Mathematics Stack Exchange is a question and answer site for people studying math at any level and professionals in related fields. Join them; it only takes a minute:

Sign up
Here's how it works:
  1. Anybody can ask a question
  2. Anybody can answer
  3. The best answers are voted up and rise to the top

How can i simplify this:

$\dfrac{\log_2 625}{\log_2 125}$


share|cite|improve this question
Please reformat your question. – mixedmath May 2 '11 at 7:07
reformat already.. – dramasea May 2 '11 at 7:11
You can use $log(a\cdot b)=log(a)+log(b)$ to solve this. – Rasmus May 2 '11 at 7:14
can do it?? i dont cant get it – dramasea May 2 '11 at 7:18
Or even $\log(a^n)=n\log(a)$. – Phira May 2 '11 at 7:19
up vote 10 down vote accepted

Here it is:

$$\frac{\log_{2}625}{\log_{2}125} = \log_{125}625 = \frac{\log_{5}625}{\log_{5}125} = \frac{\log_{5}5^4}{\log_{5}5^3} = \frac{4}{3}$$

by virtue of a basic property of logarithms. The basic property I am referring to is the following:

$$ \frac{\log_{a}x}{\log_{a}y} = \log_{y}x $$

share|cite|improve this answer
I'm asking $\frac{log_2 625}{log_2 125}$ – dramasea May 2 '11 at 7:27
@dramasea: That's what he answered - he references the property that allows him to do that. – mixedmath May 2 '11 at 7:30
@dramasea: Actually I use it twice: the first time, I use $\frac{log_{a}x}{log_{a}y} = log_{y}x$, and the second time I use the 'reverse': $log_{y}x = \frac{log_{a}x}{log_{a}y}$. Do you know this equality? – Thomas Connor May 2 '11 at 7:33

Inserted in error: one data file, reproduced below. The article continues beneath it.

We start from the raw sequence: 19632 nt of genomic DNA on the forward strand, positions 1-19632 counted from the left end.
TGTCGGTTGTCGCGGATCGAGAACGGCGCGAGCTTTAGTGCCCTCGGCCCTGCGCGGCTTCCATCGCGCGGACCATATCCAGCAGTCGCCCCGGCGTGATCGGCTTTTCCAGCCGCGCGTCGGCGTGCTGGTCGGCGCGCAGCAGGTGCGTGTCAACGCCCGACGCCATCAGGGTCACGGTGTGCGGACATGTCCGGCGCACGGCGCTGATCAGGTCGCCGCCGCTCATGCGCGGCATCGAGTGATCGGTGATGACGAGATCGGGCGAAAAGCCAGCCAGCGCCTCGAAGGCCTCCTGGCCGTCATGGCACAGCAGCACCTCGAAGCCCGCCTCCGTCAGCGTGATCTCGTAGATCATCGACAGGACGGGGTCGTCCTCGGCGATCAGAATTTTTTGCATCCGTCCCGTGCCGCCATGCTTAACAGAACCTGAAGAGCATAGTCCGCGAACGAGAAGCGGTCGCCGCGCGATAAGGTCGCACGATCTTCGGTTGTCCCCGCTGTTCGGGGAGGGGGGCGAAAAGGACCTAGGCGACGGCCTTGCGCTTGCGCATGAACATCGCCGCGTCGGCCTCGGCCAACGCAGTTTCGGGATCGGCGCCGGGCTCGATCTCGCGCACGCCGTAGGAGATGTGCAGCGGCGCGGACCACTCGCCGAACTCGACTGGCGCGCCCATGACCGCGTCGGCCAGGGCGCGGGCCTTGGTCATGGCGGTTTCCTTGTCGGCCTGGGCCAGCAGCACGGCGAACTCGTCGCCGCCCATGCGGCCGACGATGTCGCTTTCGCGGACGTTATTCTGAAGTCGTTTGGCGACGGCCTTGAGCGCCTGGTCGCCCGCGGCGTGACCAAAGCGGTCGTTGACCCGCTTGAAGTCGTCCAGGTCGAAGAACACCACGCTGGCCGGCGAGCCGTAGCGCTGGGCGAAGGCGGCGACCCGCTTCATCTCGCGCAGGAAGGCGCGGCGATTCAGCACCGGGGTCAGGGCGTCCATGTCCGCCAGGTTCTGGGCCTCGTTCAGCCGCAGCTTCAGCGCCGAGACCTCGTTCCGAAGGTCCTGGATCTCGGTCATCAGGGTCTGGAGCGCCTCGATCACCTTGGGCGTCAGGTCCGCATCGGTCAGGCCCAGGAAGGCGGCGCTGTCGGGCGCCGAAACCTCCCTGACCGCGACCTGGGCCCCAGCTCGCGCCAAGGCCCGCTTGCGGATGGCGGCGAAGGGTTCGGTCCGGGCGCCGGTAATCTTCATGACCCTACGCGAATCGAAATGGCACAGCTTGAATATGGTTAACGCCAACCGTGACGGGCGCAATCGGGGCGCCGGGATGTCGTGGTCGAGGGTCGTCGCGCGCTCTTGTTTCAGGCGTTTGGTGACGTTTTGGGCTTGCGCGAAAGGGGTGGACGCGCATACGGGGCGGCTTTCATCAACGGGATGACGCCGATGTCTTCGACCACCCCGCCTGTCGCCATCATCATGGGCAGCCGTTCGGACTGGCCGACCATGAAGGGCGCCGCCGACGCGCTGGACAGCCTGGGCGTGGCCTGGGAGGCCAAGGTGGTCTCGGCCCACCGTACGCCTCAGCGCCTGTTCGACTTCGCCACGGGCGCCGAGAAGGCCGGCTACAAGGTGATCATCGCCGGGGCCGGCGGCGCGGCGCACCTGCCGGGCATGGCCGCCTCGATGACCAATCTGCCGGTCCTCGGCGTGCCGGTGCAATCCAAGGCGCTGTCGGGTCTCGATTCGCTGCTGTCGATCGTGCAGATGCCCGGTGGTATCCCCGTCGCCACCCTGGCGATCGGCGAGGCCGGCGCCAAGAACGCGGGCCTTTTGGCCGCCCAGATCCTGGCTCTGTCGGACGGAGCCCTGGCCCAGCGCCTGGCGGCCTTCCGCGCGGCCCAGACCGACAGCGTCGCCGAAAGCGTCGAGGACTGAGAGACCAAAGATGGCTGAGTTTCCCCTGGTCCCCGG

It's called the Change of Base Property – Nicolas Villanueva May 2 '11 at 7:34
Thanks for detail explaination, Thomas. – dramasea May 2 '11 at 7:58

Without a change of base:

$$\frac{\log_2 625}{\log_2 125} =\frac{\log_2 \left( 5^4\right)}{\log_2 \left(5^3\right)} =\frac{4 \log_2 5}{3 \log_2 5} =\frac{4 }{3 } .$$

share|cite|improve this answer
@Henry: Consider to use hints. – AD. May 2 '11 at 10:35
This is the simplest of all answers. Using a change of base formula and then writing everything as $5^4$ and so on, instead of just writing it as $5^4$ in the first place only adds unnecessary steps. – Graphth May 2 '11 at 13:23
@AD.: There were already two answers (one accepted) giving $4/3$ when I replied – Henry May 2 '11 at 15:25
@Numth: I couldn't agree more. – Chris Leary May 2 '11 at 17:47
@Numth: I also agree, this is the most transparent answer - I gave the same comment on to the other writers too. – AD. May 2 '11 at 19:41

Although you have now changed your question, the spirit of Thomas's answer is still correct. In particular, $\dfrac{log_2 625}{log_2 125} = \dfrac{log_5 625}{log_5 125} = \dfrac{4}{3}$. Does that make sense?

share|cite|improve this answer
@Thomas: Aha! I see you too have now changed your answer to his question. Perhaps I will beat you to it before he changes it next. – mixedmath May 2 '11 at 7:23
;-) – Thomas Connor May 2 '11 at 7:25
Consider to use hints. – AD. May 2 '11 at 10:36

Your Answer


By posting your answer, you agree to the privacy policy and terms of service.

Not the answer you're looking for? Browse other questions tagged or ask your own question.